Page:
Hundreds of polymers that could kill drug-resistant superbugs in novel ways can be produced and tested using light. The new method may help identify antimicrobials for a range of applications from personal care to coatings.

The method synthesizes large libraries of polymers in such a way to speed up their screening for antimicrobial activity without the need to use sealed vials. By using multiple building blocks in their polymers, new antimicrobials were identified — some of which appear to inhibit bacteria growth. The method allows screening of hundreds of different structures, enabling researchers to “go fishing” for new properties, which in this case was antibiotic activity.

Antimicrobials are essential not just in the treatment of internal disease and infections, but also in personal care products such as contact lenses or shampoo, foods, or as topical creams. Traditional anti-microbials (such as penicillin) work by inhibiting key cellular processes. The new method focuses on host-defense peptides — broad-spectrum antimicrobials that function by breaking apart the membrane of bacteria.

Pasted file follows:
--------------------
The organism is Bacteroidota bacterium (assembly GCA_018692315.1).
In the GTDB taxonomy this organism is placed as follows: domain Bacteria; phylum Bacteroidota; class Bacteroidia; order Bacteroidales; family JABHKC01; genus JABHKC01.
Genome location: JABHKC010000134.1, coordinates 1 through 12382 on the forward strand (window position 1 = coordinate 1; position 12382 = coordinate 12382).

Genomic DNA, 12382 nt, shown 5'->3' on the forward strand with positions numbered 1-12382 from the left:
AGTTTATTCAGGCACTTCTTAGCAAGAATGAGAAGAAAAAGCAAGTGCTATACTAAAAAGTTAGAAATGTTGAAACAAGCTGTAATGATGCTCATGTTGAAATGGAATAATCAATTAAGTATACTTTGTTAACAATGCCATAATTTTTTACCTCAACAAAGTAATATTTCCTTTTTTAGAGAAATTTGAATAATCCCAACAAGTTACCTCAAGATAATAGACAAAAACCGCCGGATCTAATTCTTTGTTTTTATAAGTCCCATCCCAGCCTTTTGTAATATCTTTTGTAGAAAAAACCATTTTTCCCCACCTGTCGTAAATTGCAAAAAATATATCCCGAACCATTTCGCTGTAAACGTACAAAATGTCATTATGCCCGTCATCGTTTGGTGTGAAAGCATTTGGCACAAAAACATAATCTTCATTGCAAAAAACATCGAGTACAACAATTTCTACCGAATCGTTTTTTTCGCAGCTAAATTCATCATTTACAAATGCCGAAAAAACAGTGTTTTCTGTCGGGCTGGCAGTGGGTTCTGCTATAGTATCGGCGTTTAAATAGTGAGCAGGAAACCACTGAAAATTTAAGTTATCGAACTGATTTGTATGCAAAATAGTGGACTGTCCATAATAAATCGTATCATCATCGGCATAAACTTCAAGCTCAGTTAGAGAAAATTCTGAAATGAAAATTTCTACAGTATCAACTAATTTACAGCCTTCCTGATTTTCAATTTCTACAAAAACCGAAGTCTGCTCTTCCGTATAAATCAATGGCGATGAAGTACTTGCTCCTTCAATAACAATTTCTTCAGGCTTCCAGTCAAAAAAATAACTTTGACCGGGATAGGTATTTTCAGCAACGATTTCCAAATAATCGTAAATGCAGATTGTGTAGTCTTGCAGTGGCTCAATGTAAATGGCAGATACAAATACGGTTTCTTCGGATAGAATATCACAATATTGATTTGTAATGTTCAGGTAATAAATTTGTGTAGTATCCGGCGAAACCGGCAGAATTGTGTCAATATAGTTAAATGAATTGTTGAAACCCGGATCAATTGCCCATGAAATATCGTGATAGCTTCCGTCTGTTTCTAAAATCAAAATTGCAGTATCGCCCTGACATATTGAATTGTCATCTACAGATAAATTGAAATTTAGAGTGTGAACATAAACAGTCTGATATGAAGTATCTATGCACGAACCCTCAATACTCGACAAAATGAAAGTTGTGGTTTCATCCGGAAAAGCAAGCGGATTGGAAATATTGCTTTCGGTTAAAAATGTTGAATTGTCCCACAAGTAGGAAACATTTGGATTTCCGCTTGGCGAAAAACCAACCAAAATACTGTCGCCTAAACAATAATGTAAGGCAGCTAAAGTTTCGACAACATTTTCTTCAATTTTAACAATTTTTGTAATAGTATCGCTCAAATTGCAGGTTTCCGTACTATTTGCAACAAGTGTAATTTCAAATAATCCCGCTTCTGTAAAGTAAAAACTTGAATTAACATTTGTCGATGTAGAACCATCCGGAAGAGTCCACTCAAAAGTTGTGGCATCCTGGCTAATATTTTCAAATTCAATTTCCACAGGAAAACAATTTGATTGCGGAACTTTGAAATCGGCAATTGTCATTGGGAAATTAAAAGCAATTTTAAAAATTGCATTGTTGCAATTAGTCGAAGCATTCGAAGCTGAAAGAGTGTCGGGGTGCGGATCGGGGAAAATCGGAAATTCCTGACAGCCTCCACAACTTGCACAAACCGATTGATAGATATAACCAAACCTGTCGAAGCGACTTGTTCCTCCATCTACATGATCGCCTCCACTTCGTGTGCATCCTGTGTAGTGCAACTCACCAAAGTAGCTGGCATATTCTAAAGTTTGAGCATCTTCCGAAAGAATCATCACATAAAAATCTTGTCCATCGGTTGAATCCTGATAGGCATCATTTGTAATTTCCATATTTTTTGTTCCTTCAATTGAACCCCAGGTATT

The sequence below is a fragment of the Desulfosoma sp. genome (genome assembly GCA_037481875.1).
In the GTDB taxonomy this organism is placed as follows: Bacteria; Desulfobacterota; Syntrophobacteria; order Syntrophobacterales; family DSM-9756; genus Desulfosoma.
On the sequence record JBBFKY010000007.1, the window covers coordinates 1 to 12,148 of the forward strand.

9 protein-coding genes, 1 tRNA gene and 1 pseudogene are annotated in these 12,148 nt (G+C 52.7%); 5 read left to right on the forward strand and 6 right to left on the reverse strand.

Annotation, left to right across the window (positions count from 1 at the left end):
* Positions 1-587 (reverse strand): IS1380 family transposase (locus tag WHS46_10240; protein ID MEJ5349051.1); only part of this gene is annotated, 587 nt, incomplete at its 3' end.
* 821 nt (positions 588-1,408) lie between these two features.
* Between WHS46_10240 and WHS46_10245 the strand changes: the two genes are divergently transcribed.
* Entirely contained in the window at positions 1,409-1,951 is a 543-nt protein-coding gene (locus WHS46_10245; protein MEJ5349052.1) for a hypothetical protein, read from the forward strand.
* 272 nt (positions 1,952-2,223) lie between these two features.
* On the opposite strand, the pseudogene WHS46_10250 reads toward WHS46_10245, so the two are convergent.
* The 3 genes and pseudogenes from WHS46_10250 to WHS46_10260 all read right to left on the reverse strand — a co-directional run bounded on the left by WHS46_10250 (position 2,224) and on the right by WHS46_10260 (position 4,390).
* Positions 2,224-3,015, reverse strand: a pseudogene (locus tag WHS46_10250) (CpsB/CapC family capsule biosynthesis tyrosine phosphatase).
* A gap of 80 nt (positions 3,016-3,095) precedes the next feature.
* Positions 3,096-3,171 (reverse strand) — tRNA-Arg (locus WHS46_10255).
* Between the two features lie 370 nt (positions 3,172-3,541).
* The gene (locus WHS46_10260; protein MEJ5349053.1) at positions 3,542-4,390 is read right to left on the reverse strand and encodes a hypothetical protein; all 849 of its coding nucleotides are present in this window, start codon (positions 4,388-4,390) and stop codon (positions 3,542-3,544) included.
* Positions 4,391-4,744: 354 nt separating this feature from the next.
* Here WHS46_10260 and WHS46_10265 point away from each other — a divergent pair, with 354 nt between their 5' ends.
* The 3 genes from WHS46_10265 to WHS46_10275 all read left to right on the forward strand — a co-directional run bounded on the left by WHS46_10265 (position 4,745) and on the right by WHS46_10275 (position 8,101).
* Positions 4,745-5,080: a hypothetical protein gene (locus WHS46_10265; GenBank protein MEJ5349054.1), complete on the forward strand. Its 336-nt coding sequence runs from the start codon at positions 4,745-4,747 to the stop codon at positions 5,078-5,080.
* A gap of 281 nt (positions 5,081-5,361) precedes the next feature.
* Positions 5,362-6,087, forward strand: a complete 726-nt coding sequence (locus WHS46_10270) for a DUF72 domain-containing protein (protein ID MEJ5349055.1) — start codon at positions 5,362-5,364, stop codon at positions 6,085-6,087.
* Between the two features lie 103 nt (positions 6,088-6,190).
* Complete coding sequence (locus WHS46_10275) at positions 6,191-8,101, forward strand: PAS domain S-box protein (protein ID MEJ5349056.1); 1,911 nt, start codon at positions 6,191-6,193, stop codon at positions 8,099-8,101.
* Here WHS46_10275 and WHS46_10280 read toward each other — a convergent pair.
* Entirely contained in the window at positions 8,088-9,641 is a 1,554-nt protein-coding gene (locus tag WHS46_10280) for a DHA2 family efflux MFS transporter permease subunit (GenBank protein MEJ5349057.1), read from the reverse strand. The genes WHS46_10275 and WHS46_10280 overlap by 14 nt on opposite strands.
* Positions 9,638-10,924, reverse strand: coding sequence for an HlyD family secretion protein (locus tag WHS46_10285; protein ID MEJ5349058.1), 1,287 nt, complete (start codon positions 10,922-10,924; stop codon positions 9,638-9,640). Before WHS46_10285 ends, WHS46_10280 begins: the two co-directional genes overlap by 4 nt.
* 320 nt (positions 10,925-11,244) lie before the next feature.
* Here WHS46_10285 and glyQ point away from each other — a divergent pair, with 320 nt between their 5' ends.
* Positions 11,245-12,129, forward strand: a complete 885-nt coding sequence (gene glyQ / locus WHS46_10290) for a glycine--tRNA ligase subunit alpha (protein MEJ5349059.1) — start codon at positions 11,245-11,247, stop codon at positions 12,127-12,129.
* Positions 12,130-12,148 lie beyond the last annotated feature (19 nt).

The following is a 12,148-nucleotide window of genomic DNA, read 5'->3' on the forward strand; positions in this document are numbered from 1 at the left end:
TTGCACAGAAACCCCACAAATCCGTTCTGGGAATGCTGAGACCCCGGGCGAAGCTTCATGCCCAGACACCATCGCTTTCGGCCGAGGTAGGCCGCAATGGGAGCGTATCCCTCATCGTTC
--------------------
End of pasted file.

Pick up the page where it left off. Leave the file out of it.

The polymers were prepared in such a way that at the end of the reaction, robots are used to mix polymers directly with bacteria. The new method enables hundreds of polymers to be synthesized and tested for the ability to kill superbugs. The findings could speed up the discovery of new antimicrobials not just for medical uses, but for industrial applications as well.

For more information, contact Luke Walton at This email address is being protected from spambots. You need JavaScript enabled to view it.; +44 (0) 7824 540 863.


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This article first appeared in the November, 2018 issue of Tech Briefs Magazine.

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